Mississippi Restoration Project Receives International Award

Hancock County Coastal Preserve is the largest contiguous salt marsh in Mississippi (Photo: MDEQ)

Hancock County Marsh Living Shoreline, one of the Mississippi Trustee Implementation Group’s wetlands, coastal, and nearshore habitats restoration projects, received international recognition at the 35th PIANC World Congress. PIANC is the World Association for Waterborne Transport Infrastructure and awards a variety of honors at its annual congress, including the Working with Nature Award. The Mississippi Department of Environmental Quality (MDEQ) was awarded second place worldwide for its efforts to protect and restore the Hancock County Coastal Preserve, the largest contiguous salt marsh in Mississippi.  

Working with Nature, according to PIANC, is an international initiative to promote a proactive, integrated approach to sustainable navigation infrastructure projects that delivers mutually beneficial, ‘win-win’ solutions. Other honorees in the Working with Nature category were projects in Spain and Brazil.  

The project has six construction phases. The first three phases involved the construction of six miles of breakwaters to decrease incoming wave energy and protect the existing marsh complex. The project is exceeding anticipated restoration benefits. The area has historically suffered shoreline erosion at a rate of 6 to 10 feet per year. Since completion of the existing breakwater structures, the project has helped slow and even reverse land loss. Despite 13 tropical storms directly impacting the project area since completion of the breakwaters in 2018, some areas protected by the breakwater have gained an additional 1.5 to 4 feet of land.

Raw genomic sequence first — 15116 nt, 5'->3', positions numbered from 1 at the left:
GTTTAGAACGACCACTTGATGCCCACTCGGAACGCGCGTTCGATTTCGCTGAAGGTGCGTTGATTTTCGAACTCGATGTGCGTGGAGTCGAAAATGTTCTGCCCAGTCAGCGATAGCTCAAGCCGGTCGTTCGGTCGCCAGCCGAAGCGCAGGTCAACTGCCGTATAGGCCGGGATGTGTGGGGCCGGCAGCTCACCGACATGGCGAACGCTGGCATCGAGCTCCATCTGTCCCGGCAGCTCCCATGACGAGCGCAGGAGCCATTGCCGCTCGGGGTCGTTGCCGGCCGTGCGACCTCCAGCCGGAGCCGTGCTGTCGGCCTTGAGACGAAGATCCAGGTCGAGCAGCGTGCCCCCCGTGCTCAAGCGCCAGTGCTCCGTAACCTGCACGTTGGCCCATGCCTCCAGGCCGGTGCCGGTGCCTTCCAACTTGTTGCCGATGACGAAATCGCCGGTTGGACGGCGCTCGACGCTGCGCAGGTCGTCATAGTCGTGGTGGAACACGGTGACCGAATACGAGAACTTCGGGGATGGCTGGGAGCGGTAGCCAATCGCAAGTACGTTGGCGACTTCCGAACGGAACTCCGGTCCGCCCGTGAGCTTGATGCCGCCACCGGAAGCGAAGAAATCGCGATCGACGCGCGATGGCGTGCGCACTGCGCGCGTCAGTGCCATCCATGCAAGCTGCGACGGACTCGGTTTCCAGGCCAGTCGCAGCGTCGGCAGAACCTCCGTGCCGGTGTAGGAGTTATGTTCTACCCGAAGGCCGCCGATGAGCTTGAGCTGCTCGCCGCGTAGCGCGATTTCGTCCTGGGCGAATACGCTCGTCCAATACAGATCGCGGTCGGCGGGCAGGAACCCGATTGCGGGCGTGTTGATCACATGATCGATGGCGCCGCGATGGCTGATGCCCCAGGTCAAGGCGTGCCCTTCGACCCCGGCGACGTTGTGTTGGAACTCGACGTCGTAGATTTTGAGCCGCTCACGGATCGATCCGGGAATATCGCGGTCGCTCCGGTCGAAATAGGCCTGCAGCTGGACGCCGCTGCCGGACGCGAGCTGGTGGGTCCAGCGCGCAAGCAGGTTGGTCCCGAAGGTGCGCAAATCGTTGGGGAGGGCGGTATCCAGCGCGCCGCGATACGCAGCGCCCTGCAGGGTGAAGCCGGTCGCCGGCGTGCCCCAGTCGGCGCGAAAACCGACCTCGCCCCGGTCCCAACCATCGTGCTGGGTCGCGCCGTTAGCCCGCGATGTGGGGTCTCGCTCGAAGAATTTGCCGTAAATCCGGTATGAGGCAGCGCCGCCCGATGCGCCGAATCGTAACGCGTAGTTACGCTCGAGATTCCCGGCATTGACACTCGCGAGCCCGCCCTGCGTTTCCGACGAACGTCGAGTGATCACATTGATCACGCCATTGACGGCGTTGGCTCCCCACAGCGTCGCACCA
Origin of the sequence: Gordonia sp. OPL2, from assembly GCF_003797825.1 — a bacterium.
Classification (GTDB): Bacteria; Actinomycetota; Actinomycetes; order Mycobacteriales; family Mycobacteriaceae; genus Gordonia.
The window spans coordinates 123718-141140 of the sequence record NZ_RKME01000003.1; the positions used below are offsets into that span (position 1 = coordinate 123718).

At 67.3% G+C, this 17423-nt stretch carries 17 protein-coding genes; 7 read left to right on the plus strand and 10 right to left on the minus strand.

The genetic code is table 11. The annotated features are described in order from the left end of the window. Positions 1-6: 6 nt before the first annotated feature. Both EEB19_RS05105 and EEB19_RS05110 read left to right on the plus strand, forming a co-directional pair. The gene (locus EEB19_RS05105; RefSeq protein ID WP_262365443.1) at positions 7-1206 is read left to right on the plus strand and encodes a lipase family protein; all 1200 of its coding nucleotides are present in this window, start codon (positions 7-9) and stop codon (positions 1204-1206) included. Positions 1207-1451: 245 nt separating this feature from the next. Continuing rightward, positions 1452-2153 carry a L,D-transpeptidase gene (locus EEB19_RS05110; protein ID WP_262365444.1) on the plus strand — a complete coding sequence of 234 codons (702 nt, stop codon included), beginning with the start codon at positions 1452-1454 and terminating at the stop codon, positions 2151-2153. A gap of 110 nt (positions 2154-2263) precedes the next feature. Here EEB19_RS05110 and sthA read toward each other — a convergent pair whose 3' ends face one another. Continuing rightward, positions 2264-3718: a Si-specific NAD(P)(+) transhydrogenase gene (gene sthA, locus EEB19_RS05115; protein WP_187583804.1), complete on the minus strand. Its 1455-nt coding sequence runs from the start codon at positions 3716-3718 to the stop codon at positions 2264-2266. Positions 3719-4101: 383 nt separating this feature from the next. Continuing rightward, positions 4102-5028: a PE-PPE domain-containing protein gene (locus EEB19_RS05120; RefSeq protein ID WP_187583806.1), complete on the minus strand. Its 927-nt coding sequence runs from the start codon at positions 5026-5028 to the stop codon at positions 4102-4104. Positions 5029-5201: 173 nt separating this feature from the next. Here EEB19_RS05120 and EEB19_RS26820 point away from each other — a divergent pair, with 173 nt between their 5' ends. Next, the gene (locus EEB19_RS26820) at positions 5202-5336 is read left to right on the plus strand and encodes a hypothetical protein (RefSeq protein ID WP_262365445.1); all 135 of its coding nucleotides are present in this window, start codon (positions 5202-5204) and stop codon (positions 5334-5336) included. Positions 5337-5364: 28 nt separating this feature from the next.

The fourth phase included a 46-acre oyster reef constructed with limestone cultch in Heron Bay, providing vital habitat for oysters and other marine life. The most recent reef monitoring data indicate that the average density of bivalves (approximately half of which are oysters) exceeded project goals. The ongoing fifth phase of the project includes constructing new marsh. The 46-acre marsh beneficially utilized dredged material from Port Bienville and the Pearl River and is scheduled to receive additional dredge sediments from Bayou Caddy.

The sixth phase of the Living Shoreline Project will include construction of approximately two more miles of living shoreline. Funding for this project included Deepwater Horizon Natural Resource Damage Assessment via the Mississippi Trustee Implementation Group and RESTORE Act funding totaling $65.5 million. Co-Implementing Trustees for this project are MDEQ and the National Oceanic and Atmospheric Administration (NOAA).  

Watch this informational video for a glimpse of the Hancock County Marsh and Living Shoreline Project.  

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